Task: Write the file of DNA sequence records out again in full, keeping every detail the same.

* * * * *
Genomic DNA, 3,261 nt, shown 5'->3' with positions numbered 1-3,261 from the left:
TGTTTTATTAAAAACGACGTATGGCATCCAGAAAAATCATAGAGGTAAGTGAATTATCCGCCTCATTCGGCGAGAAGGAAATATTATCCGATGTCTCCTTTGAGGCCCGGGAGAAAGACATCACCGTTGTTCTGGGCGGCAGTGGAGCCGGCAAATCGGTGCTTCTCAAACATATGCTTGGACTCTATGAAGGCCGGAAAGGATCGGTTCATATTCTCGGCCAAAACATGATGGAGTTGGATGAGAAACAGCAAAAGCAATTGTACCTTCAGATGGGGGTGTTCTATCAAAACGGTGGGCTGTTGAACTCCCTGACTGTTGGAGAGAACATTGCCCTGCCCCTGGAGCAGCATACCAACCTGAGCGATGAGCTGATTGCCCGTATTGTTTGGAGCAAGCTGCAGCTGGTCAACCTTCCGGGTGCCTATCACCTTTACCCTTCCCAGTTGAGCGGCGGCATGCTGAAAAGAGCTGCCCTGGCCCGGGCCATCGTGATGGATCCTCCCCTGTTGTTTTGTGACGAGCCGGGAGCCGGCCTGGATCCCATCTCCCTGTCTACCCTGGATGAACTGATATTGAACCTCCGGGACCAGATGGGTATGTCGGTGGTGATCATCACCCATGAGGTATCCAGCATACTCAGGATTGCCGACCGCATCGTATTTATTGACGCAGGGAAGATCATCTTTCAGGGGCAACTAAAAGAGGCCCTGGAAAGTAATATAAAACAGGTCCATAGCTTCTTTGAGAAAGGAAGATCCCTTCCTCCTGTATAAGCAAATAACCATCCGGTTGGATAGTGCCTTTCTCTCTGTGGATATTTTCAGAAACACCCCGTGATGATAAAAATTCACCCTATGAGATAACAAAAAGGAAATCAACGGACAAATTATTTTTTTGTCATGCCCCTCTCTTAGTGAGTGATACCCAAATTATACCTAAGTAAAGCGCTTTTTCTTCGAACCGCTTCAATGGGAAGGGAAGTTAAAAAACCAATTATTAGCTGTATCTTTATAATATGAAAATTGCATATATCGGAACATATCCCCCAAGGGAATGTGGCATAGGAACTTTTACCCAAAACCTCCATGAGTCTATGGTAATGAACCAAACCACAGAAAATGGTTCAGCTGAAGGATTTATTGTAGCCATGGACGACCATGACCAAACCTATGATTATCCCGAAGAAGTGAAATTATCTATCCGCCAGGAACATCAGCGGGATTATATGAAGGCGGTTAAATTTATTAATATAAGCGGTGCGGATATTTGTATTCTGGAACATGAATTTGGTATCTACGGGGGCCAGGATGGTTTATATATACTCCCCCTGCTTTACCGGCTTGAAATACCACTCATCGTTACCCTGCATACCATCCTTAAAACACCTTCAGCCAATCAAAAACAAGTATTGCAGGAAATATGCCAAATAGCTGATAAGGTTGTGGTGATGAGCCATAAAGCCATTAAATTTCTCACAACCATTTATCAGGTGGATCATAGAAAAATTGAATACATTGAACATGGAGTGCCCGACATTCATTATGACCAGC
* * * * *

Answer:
Genomic DNA, 3,261 nt, shown 5'->3' with positions numbered 1-3,261 from the left:
TGTTTTATTAAAAACGACGTATGGCATCCAGAAAAATCATAGAGGTAAGTGAATTATCCGCCTCATTCGGCGAGAAGGAAATATTATCCGATGTCTCCTTTGAGGCCCGGGAGAAAGACATCACCGTTGTTCTGGGCGGCAGTGGAGCCGGCAAATCGGTGCTTCTCAAACATATGCTTGGACTCTATGAAGGCCGGAAAGGATCGGTTCATATTCTCGGCCAAAACATGATGGAGTTGGATGAGAAACAGCAAAAGCAATTGTACCTTCAGATGGGGGTGTTCTATCAAAACGGTGGGCTGTTGAACTCCCTGACTGTTGGAGAGAACATTGCCCTGCCCCTGGAGCAGCATACCAACCTGAGCGATGAGCTGATTGCCCGTATTGTTTGGAGCAAGCTGCAGCTGGTCAACCTTCCGGGTGCCTATCACCTTTACCCTTCCCAGTTGAGCGGCGGCATGCTGAAAAGAGCTGCCCTGGCCCGGGCCATCGTGATGGATCCTCCCCTGTTGTTTTGTGACGAGCCGGGAGCCGGCCTGGATCCCATCTCCCTGTCTACCCTGGATGAACTGATATTGAACCTCCGGGACCAGATGGGTATGTCGGTGGTGATCATCACCCATGAGGTATCCAGCATACTCAGGATTGCCGACCGCATCGTATTTATTGACGCAGGGAAGATCATCTTTCAGGGGCAACTAAAAGAGGCCCTGGAAAGTAATATAAAACAGGTCCATAGCTTCTTTGAGAAAGGAAGATCCCTTCCTCCTGTATAAGCAAATAACCATCCGGTTGGATAGTGCCTTTCTCTCTGTGGATATTTTCAGAAACACCCCGTGATGATAAAAATTCACCCTATGAGATAACAAAAAGGAAATCAACGGACAAATTATTTTTTTGTCATGCCCCTCTCTTAGTGAGTGATACCCAAATTATACCTAAGTAAAGCGCTTTTTCTTCGAACCGCTTCAATGGGAAGGGAAGTTAAAAAACCAATTATTAGCTGTATCTTTATAATATGAAAATTGCATATATCGGAACATATCCCCCAAGGGAATGTGGCATAGGAACTTTTACCCAAAACCTCCATGAGTCTATGGTAATGAACCAAACCACAGAAAATGGTTCAGCTGAAGGATTTATTGTAGCCATGGACGACCATGACCAAACCTATGATTATCCCGAAGAAGTGAAATTATCTATCCGCCAGGAACATCAGCGGGATTATATGAAGGCGGTTAAATTTATTAATATAAGCGGTGCGGATATTTGTATTCTGGAACATGAATTTGGTATCTACGGGGGCCAGGATGGTTTATATATACTCCCCCTGCTTTACCGGCTTGAAATACCACTCATCGTTACCCTGCATACCATCCTTAAAACACCTTCAGCCAATCAAAAACAAGTATTGCAGGAAATATGCCAAATAGCTGATAAGGTTGTGGTGATGAGCCATAAAGCCATTAAATTTCTCACAACCATTTATCAGGTGGATCATAGAAAAATTGAATACATTGAACATGGAGTGCCCGACATTCATTATGACCAGC